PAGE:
Examples of how commissioning bodies are approaching the task of becoming accredited safe havens for patient data - and the benefits this brings them. HSJ reports, in association with Capsticks
Wandsworth Clinical Commissioning Group began the process to become an accredited safe haven (ASH) last summer, following a review of their information needs as commissioners.
While PCTs could access data from secondary care, this was not routinely available to CCGs, potentially limiting commissioners’ ability to fulfil key corporate objectives.
“We carried out an extensive exercise to map our functions and data access requirements,” explains information governance manager Charity Mutiti. “We realised we would need to be an ASH to fulfil our ambitions of transforming models of care across different settings.
“Becoming an ASH would give us access to weakly pseudonymised data and we felt this would help us to meet our aims.”
‘We might not be seeing the light at the end of the tunnel yet, but we’re getting there’
Following agreement from the board, the CCG expressed an interest in July and received acknowledgment, along with a list of requirements. These included working through the information governance toolkit and achieving the required standard (level 2) in all categories.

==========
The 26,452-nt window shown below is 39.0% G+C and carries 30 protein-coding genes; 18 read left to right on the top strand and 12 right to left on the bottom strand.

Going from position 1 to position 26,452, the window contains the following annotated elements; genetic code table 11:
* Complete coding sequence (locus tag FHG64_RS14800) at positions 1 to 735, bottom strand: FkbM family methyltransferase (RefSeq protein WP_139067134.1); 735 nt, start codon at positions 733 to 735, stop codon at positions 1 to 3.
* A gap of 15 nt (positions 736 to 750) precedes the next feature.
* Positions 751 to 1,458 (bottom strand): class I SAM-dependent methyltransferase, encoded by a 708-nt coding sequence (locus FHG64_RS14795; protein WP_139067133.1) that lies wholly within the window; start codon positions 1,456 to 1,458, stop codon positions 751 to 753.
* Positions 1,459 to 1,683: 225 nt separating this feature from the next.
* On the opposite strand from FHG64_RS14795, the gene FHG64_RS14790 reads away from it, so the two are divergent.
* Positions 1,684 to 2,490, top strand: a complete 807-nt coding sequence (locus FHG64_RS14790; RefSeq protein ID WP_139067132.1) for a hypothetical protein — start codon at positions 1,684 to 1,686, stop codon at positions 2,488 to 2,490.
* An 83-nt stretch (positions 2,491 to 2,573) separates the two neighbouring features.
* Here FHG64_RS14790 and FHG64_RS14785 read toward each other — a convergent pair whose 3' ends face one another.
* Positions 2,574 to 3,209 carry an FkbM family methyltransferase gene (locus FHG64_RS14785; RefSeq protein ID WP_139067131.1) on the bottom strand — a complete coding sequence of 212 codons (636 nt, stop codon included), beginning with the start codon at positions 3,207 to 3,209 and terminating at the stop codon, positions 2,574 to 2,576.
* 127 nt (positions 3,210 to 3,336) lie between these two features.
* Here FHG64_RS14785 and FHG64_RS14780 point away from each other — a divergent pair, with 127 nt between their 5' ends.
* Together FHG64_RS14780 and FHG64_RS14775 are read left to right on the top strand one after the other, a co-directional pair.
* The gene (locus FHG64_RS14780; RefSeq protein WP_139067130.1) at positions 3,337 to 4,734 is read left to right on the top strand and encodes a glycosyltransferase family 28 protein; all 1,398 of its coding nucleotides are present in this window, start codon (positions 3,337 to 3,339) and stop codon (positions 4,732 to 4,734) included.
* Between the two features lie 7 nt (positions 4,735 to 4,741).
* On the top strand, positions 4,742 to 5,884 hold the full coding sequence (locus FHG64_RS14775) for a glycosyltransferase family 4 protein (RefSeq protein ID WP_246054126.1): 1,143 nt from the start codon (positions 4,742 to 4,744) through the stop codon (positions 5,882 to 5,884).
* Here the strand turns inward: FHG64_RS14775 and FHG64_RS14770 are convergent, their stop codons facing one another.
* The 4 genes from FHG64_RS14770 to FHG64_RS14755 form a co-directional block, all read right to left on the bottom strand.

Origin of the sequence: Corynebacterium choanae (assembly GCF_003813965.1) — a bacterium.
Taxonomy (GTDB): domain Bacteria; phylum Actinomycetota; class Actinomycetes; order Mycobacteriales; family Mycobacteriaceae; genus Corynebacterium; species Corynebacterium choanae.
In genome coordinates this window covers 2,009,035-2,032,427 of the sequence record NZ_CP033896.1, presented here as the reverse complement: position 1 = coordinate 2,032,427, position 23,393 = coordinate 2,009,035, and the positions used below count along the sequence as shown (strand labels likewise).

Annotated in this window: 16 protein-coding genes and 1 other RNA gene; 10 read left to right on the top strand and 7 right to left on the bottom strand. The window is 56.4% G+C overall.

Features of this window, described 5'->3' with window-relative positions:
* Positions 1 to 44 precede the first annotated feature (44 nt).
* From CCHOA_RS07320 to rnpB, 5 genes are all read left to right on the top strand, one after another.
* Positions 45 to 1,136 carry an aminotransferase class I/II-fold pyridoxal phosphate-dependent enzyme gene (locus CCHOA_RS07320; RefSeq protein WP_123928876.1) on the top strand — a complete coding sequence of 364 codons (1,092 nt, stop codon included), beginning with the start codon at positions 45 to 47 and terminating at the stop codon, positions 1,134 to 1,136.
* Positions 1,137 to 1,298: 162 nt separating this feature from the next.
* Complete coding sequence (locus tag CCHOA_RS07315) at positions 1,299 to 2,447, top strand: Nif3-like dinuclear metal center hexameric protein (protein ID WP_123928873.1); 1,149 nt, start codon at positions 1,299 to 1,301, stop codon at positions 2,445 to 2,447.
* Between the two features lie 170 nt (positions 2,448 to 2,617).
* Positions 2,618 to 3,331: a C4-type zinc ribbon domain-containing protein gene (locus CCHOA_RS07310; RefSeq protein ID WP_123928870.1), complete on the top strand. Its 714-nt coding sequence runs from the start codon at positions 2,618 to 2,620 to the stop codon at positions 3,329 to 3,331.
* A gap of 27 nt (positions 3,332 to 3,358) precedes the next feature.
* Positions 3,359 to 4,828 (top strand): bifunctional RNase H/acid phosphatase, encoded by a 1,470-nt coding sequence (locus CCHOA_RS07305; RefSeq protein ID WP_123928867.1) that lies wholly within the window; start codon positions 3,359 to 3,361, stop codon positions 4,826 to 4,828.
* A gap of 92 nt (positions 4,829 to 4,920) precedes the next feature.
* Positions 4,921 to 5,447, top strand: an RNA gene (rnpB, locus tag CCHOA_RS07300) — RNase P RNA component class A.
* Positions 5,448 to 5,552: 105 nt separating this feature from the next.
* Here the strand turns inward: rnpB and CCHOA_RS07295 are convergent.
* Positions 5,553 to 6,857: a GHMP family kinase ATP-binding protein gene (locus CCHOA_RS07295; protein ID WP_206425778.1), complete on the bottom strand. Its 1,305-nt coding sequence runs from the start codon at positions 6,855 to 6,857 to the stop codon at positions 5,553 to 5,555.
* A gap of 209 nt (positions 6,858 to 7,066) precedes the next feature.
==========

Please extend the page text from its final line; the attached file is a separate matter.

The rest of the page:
“We had to do this by 30 September, and if there was any area where we didn’t achieve level 2, we had to put a plan in place to address that,” says Ms Mutiti.
After passing this stage successfully, in November, the CCG had to sign a data sharing agreement. This detailed the type of data they would be receiving and what it would be used for.
“That was good news for us, because it was another step in the right direction,” says Ms Mutiti. “There was a lot of work involved, over a short period of time, and a lot of consultation between the IG team and senior management at the CCG. We also had support from the local London lead at the Health and Social Care Information Centre, which was very helpful.”
The HSCIS had to make sure that the data sharing agreement would pass muster (under the May 2013 guidance note on section 251 of the NHS Act 2006, covering confidentiality) and that the type of data, and the purpose to which data would be put, fell within the parameters of section 251.
In January, the CCG was told it had been approved as a stage 1 ASH. “That was so far so good,” says Ms Mutiti. “We felt it was a good achievement.”
Good starting point
Although the application process involved a lot of work, the CCG started out from a good position. “A lot of the requirements involved the sort of things we’d be expecting to do in any case, such as meeting standards on data protection and confidentiality. But the process meant that we had to demonstrate that we were doing it.”